2024 Social Security Benefit Inflation Estimate: 3.1 – 3.3%

Kirk Kreikemeier |

Each fall after the release of September CPI data the inflation adjustment for Social Security benefits is finalized.  The final CPI-W data point will be released October 12th.  Using the two known data points and assuming the index goes up anywhere from 0.00% to 0.60% for September, the result will be a 3.1 – 3.3% increase for Social Security benefits in 2024!  The Medicare premiums for 2024 have not been finalized but are expected to rise to $179.80/month, currently $164.90.  The extra Medicare premium surcharges (called IRMAA) have not been finalized yet but the MAGI income thresholds are expected to increase about 4% to $101,000 if single; $202,000 if filing jointly.

There is also an inflation adjustment that impacts current workers (based on a different index).  The FICA tax includes both Social Security (6.2%) and Medicare (1.45% +).  While the Medicare tax is applied to all income, there is a cap on Social Security which is adjusted based on wage inflation.  While not finalized, it is expected the maximum earnings subject to the 6.2% FICA will rise about 4.7% to $167,700, resulting in an extra $465 taken from your paycheck over the year if income is above those levels, double that if self-employed.  See the end of this post for more details.

How is the SS benefit inflation adjustment determined?

The graphic below shows the steps to calculate the inflation adjustment and a graph of actual increases since 2003. A 3.2% increase is well below the last two years, but remains above average.

Different Inflation Indices

Note the inflation index used for Social Security benefits is the non-seasonally adjusted index for wage earners (CPI-W, blue line below), not the more common seasonally adjusted index for all urban consumers (CPI-U, red line) reported in the media.  There is also a Research Consumer Price index (green line) which captures the common basket of goods and services for those age 62+.  There are years when the 62+ index can diverge significantly from CPI-W, mostly in years when there is a large move up or down.  From 2017 through early 2020 the Research Consumer index (62+) was nearly identical to the others.  It was about 1% higher in the spring of 2020, then lagged noticeably the last couple years and is now higher again.  While the voices demanding the use of the 62+ index were silent during the last couple years’ high adjustments, they may become louder again.  Just keep in mind the long-term trends, and the recent bumps in your favor.  The graph below shows these indices over the past ten years (Note: shaded area is for recession).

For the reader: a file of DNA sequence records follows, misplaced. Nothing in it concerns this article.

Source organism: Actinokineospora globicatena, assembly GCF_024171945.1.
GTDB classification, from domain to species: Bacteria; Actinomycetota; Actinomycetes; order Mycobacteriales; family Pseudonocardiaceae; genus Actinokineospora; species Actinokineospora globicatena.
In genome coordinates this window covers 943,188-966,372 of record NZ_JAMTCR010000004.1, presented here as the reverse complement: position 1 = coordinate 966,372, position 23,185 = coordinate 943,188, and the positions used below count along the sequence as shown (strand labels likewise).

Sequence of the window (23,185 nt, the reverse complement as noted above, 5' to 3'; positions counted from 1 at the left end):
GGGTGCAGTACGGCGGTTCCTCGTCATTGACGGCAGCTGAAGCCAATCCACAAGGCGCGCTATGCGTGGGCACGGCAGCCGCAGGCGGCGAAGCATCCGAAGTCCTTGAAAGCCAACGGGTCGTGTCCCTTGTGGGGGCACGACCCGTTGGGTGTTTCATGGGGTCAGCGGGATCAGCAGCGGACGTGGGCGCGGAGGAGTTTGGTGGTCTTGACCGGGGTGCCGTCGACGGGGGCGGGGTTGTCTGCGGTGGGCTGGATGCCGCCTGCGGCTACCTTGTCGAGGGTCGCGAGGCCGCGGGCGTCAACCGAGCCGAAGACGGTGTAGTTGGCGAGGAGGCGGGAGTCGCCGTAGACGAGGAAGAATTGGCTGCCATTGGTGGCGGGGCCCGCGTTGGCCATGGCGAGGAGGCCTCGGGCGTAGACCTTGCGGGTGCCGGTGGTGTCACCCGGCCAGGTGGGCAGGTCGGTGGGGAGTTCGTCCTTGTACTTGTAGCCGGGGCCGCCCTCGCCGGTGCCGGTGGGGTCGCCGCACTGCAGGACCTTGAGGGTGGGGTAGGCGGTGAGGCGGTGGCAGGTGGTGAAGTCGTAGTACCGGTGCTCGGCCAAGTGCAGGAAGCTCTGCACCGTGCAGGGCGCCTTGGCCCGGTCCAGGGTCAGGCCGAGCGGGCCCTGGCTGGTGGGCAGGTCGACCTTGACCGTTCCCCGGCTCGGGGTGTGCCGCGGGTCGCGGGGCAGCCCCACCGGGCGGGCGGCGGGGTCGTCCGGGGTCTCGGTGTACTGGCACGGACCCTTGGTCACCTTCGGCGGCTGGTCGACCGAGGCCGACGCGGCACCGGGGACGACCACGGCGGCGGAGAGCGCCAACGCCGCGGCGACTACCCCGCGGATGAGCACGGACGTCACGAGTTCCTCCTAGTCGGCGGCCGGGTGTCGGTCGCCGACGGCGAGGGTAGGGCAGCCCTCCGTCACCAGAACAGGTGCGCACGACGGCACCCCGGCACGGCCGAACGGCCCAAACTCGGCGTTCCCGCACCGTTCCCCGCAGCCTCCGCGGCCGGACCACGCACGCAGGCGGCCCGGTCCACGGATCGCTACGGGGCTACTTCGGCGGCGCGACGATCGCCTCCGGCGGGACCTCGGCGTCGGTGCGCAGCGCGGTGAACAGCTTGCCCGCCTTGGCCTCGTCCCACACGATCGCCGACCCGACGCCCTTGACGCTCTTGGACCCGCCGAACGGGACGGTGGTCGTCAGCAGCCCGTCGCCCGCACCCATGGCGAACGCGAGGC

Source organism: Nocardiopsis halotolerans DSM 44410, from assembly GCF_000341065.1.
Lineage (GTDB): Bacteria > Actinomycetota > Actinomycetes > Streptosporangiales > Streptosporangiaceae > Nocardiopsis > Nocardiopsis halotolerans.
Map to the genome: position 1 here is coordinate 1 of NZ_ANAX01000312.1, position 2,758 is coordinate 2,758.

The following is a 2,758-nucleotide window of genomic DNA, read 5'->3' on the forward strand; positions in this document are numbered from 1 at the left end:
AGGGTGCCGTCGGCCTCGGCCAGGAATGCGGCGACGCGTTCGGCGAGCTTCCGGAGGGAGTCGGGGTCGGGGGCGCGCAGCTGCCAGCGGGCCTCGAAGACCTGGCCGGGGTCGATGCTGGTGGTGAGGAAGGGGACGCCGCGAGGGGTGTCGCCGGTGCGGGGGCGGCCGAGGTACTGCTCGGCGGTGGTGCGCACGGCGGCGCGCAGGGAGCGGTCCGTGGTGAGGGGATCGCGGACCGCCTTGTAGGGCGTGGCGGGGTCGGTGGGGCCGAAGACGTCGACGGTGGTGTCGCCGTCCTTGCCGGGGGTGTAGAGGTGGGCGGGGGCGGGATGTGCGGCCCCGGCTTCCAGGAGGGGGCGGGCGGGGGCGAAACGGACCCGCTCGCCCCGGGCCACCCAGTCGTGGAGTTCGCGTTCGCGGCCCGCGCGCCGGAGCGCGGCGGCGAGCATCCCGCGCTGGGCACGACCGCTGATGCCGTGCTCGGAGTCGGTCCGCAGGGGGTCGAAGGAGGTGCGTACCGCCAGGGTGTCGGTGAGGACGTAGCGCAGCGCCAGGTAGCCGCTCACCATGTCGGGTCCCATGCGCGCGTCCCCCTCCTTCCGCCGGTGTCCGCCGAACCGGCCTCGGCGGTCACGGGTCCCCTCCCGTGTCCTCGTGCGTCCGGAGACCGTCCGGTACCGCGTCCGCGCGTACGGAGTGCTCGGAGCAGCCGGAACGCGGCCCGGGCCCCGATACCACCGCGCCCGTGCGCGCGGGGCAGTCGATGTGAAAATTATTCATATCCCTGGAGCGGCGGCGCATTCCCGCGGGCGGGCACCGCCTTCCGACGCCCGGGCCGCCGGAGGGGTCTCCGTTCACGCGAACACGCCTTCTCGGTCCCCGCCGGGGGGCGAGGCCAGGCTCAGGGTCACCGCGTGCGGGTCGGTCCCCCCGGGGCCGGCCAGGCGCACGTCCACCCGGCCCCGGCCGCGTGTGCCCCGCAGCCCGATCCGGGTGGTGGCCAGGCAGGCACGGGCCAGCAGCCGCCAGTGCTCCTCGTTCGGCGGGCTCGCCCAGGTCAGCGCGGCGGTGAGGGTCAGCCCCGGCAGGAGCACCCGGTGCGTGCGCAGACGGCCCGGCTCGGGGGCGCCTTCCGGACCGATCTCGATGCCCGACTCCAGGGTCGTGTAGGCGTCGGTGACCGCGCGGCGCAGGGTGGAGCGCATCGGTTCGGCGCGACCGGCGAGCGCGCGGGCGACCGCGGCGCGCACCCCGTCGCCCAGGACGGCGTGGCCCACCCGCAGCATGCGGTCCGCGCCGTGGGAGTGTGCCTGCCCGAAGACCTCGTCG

Current workers’ impact on FICA taxes

For those working and paying into Social Security (6.2% payroll tax for SS on wages up to $160,200 for 2023), the estimated increase in wages subject to this tax is based on a different index – the ‘national average wage index’ – calculated by Social Security.  Recall there is an additional 1.45% payroll tax for Medicare that is applied to all wages (not capped), plus an additional 0.90% on earnings above $200,000 for individuals and $250,000 if married filing jointly (NOT indexed to inflation!).  Your employer also pays these taxes (or you if self-employed), except the extra 0.90% which is only paid by you.

Check out my recent SS blog post for a deeper dive into the Social Security and Medicare financial status.  Yes, it will still be there for the concerned young workers, but expect a roughly 20% haircut if no Congressional action is taken – based on the 2023 Trustee report and if you combine the “Disability Insurance (DI)” fund along with the “Old-Age and Survivors Insurance (OASI)” fund.

Similar to higher IRMAA thresholds mentioned above, there are other inflation adjustments that will occur for IRS tax brackets, standard deductions, estate tax exemptions and other items.  The IRS will publish these later.  Note however these will apply for the 2024 tax year, not the current year where those values are known and should be used for active tax-planning.  If not engaged, give us a call.

Enjoy the expected raise if receiving benefits; thank you for your added contributions if still working and making more than $167,700 for 2024!

Posted by Kirk, a fee-only financial advisor who looks at your complete financial picture through the lens of a multi-disciplined, credentialed professional. www.pvwealthmgt.com